Blaine focuses on the road, says, "I keep hidden. The wolf just - don't you get bored, cooped up? The wolf just wants to run."
Kurt says distastefully, "The wolf also wants to eat raw meat and lick itself there. I don't usually let it have its way."
Blaine laughs, then struggles to concentrate on the road again while he can smell Kurt's scent bloom warm with pleasure, before worry sours it cold again. "He'll be worried," Kurt says, quietly. "I can't even call, I left my phone, I . . . he'll just be so worried."
Blaine feels - too much.
He can smell him, he's in the edge of his vision however he tries to stare straight ahead, he can hear the breath in his lungs and he makes Blaine laugh and the way he moves and really, really, the way he smells . . .
(The moon scratches down his spine, whispers behind his ear, and the muscles in his hands spasm on the wheel.)
He has to hold his jaw hard to say, "I'll get you back. It'll be fine."
Kurt's silent for a moment, while Blaine's wolf-senses can hear the troubled running of his heart. Then he says, soft as steps on snow, "Thank you."
Blaine's never been to William McKinley High. In the vague light of dawn it's any public high school, nothing of note, could be Blaine's old school with the science block and gym switched around, could be anywhere. They park near the cafeteria at Kurt's request and Kurt unsnaps his seatbelt, says, "My clothes should - if they're still there they'll be by those dumpsters. I need to find a way in to get my bag."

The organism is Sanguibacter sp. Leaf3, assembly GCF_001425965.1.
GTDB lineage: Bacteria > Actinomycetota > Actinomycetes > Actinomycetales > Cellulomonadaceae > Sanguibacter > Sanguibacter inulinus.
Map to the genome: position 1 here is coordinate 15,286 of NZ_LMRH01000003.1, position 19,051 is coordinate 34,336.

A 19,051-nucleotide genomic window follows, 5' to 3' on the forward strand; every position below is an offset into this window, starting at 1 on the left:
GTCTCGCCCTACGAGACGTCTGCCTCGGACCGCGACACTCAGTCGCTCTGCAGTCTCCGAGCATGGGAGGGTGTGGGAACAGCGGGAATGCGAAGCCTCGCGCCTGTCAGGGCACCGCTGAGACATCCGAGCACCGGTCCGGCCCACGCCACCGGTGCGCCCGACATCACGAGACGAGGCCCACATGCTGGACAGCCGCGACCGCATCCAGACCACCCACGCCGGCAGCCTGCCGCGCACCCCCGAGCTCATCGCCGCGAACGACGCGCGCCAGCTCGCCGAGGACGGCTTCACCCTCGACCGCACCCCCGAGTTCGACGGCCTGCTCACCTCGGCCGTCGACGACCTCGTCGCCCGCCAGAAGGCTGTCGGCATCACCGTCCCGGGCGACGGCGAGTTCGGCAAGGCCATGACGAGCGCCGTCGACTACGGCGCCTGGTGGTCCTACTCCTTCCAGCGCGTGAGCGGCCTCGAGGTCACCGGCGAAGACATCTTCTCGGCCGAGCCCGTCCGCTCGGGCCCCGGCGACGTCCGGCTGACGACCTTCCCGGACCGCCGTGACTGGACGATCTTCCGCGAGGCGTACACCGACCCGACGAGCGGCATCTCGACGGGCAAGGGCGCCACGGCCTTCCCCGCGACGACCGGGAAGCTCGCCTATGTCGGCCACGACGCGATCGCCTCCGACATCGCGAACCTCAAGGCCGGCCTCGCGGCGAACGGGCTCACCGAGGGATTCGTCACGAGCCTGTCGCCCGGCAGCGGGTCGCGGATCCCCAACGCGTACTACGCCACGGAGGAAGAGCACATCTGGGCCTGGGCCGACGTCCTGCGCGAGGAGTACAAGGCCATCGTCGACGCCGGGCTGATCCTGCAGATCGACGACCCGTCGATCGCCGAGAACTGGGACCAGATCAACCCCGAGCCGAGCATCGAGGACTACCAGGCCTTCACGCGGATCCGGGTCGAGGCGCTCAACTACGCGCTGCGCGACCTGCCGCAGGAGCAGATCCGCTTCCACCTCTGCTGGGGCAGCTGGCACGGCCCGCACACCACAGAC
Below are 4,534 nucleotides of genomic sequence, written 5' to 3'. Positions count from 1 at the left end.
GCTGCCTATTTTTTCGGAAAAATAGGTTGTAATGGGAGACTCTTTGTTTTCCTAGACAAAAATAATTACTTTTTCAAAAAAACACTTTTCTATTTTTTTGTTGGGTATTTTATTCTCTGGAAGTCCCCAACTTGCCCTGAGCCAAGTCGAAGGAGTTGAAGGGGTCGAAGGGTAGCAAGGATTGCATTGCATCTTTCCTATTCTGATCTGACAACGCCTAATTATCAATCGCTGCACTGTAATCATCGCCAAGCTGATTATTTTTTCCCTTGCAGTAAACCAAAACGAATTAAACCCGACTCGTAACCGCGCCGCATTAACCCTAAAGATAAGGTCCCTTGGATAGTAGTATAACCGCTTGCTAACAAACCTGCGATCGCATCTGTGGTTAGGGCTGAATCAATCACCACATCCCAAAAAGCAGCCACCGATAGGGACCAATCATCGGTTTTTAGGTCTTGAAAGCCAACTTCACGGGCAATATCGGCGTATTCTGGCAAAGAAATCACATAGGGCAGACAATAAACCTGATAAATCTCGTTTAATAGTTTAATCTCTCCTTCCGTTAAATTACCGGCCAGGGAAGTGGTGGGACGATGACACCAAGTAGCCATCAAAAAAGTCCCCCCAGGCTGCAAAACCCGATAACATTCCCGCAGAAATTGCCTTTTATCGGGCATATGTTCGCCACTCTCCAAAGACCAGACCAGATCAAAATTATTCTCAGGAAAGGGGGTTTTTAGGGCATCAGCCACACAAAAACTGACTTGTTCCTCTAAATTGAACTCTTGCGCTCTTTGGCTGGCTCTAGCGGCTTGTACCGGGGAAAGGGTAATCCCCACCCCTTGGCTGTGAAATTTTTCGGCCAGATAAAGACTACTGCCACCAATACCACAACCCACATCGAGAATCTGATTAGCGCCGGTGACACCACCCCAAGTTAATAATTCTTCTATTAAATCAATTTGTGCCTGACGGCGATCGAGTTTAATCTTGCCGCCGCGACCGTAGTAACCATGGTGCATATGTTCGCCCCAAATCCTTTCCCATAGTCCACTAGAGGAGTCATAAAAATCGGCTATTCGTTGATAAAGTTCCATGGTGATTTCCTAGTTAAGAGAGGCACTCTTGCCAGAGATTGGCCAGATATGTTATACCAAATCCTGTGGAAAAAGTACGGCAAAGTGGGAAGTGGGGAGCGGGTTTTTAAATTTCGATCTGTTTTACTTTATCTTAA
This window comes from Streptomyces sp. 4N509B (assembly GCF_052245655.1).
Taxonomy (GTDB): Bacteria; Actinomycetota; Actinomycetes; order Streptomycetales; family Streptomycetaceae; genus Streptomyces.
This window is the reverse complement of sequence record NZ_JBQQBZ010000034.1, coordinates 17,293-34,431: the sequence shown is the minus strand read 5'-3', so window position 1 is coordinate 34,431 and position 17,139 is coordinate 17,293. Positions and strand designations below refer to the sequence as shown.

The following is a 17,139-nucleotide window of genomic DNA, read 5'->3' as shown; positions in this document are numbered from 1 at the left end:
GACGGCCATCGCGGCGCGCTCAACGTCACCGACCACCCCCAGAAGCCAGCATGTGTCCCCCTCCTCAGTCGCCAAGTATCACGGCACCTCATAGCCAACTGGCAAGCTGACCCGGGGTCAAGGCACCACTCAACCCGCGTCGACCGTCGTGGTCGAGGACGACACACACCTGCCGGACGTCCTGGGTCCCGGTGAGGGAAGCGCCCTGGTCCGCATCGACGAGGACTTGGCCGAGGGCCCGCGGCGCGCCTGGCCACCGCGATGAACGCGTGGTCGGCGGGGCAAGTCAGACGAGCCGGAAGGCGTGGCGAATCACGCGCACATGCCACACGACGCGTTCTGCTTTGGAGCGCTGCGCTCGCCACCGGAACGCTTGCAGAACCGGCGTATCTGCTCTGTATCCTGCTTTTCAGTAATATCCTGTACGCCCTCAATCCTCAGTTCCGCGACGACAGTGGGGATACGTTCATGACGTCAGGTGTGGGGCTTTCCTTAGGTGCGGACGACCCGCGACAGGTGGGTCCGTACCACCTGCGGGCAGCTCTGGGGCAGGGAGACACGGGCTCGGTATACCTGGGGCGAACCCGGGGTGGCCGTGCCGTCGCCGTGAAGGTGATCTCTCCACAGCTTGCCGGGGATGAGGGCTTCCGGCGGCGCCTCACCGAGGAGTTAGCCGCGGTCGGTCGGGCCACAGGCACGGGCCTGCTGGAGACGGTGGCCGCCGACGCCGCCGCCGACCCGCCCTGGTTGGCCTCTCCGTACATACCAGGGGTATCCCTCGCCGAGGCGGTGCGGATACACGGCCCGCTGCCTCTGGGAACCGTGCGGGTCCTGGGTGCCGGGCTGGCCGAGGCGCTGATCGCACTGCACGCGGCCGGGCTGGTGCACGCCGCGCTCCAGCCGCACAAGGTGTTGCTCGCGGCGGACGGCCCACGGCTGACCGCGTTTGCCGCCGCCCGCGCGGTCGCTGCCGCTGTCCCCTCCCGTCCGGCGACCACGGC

"Meet you back here?"
Kurt's eyes cling to the dashboard before he flicks them up to Blaine's, and Blaine can't move (blue as the rare moon). He says again, so softly, "Thank you." and opens the door, climbs out. Blaine swallows, and tries not to watch how his body moves in Blaine's clothes as he walks away.
The dumpsters reek. At least the putrid depths of it chase some of the Kurt out of his nose, and there are clothes left in the weak long shadows of the dumpsters, split-seamed and ruined. Blaine gathers them up and heads back to the car, shaking torn cloth out and trying to fold it as if it makes a difference now anyway. Nice shirt, dark paisley pattern. Nice pants too, which is a pity. The vest is pretty okay, just dirty and rumpled, and there's an undershirt torn right into two pieces. At least the shoes are unhurt. The shoes are particularly nice.